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Behavior Research Methods

, Volume 38, Issue 1, pp 174–180 | Cite as

Cyberball: A program for use in research on interpersonal ostracism and acceptance

  • Kipling D. Williams
  • Blair Jarvis
Article

Abstract

Since the mid-1990s, research on interpersonal acceptance and exclusion has proliferated, and several paradigms have evolved that vary in their efficiency, context specificity, and strength. This article describes one such paradigm, Cyberball, which is an ostensibly online ball-tossing game that participants believe they are playing with two or three others. In fact, the “others” are controlled by the programmer. The course and speed of the game, the frequency of inclusion, player information, and iconic representation are all options the researcher can regulate. The game was designed to manipulate independent variables (e.g., ostracism) but can also be used as a dependent measure of prejudice and discrimination. The game works on both PC and Macintosh (OS X) platforms and is freely available.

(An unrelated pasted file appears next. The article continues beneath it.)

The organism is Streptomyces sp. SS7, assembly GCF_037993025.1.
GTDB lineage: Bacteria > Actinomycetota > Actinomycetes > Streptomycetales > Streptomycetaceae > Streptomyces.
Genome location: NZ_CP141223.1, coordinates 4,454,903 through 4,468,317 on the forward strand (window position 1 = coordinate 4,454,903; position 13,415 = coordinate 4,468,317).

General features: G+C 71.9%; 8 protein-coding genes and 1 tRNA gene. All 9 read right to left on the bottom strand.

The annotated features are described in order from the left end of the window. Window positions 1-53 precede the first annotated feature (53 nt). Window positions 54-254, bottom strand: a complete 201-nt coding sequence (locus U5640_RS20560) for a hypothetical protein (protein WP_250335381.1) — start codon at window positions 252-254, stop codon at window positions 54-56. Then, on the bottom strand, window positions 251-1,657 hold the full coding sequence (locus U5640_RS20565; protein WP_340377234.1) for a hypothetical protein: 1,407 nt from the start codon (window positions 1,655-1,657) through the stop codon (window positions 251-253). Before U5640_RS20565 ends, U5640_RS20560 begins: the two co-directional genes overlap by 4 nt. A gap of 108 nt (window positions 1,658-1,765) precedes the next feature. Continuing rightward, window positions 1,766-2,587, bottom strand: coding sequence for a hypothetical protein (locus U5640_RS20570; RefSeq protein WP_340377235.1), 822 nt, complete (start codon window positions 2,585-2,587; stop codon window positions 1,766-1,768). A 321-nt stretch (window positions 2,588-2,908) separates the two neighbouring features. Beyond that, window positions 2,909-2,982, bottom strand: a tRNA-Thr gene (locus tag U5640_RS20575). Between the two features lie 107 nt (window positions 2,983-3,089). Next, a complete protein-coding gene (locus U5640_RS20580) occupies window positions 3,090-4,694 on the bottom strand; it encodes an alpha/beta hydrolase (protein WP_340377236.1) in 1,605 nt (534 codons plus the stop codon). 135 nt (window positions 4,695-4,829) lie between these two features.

Keywords

Social Exclusion Outgroup Member Meaningful Existence Iconic Representation Social Ostracism 
These keywords were added by machine and not by the authors. This process is experimental and the keywords may be updated as the learning algorithm improves.

References

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Copyright information

© Psychonomic Society, Inc. 2006

Authors and Affiliations

  1. 1.Department of Psychological SciencesPurdue UniversityWest LafayetteIndiana
  2. 2.Empirisoft CorporationNew York

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